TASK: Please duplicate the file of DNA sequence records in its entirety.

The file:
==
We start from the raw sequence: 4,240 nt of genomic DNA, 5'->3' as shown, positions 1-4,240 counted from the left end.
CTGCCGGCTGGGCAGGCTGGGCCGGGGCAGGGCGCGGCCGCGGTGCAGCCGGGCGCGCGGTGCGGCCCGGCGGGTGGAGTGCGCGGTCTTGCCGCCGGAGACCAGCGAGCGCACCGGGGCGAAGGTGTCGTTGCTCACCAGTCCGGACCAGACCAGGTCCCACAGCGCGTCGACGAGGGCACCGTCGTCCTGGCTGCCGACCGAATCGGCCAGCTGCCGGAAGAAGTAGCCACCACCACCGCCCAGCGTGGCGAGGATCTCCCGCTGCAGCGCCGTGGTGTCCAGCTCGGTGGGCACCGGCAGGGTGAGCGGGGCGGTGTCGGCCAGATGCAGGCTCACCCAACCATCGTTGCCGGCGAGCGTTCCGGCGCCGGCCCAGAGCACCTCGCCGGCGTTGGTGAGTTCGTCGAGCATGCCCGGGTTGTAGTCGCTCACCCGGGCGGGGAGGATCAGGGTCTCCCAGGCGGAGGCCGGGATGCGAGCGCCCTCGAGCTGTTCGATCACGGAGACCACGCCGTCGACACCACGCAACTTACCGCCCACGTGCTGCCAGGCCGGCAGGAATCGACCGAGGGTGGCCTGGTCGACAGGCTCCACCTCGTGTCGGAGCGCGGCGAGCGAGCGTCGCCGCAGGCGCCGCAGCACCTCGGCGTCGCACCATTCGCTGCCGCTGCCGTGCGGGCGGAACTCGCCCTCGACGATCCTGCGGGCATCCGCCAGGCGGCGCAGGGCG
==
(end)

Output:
We start from the raw sequence: 4,240 nt of genomic DNA, 5'->3' as shown, positions 1-4,240 counted from the left end.
CTGCCGGCTGGGCAGGCTGGGCCGGGGCAGGGCGCGGCCGCGGTGCAGCCGGGCGCGCGGTGCGGCCCGGCGGGTGGAGTGCGCGGTCTTGCCGCCGGAGACCAGCGAGCGCACCGGGGCGAAGGTGTCGTTGCTCACCAGTCCGGACCAGACCAGGTCCCACAGCGCGTCGACGAGGGCACCGTCGTCCTGGCTGCCGACCGAATCGGCCAGCTGCCGGAAGAAGTAGCCACCACCACCGCCCAGCGTGGCGAGGATCTCCCGCTGCAGCGCCGTGGTGTCCAGCTCGGTGGGCACCGGCAGGGTGAGCGGGGCGGTGTCGGCCAGATGCAGGCTCACCCAACCATCGTTGCCGGCGAGCGTTCCGGCGCCGGCCCAGAGCACCTCGCCGGCGTTGGTGAGTTCGTCGAGCATGCCCGGGTTGTAGTCGCTCACCCGGGCGGGGAGGATCAGGGTCTCCCAGGCGGAGGCCGGGATGCGAGCGCCCTCGAGCTGTTCGATCACGGAGACCACGCCGTCGACACCACGCAACTTACCGCCCACGTGCTGCCAGGCCGGCAGGAATCGACCGAGGGTGGCCTGGTCGACAGGCTCCACCTCGTGTCGGAGCGCGGCGAGCGAGCGTCGCCGCAGGCGCCGCAGCACCTCGGCGTCGCACCATTCGCTGCCGCTGCCGTGCGGGCGGAACTCGCCCTCGACGATCCTGCGGGCATCCGCCAGGCGGCGCAGGGCG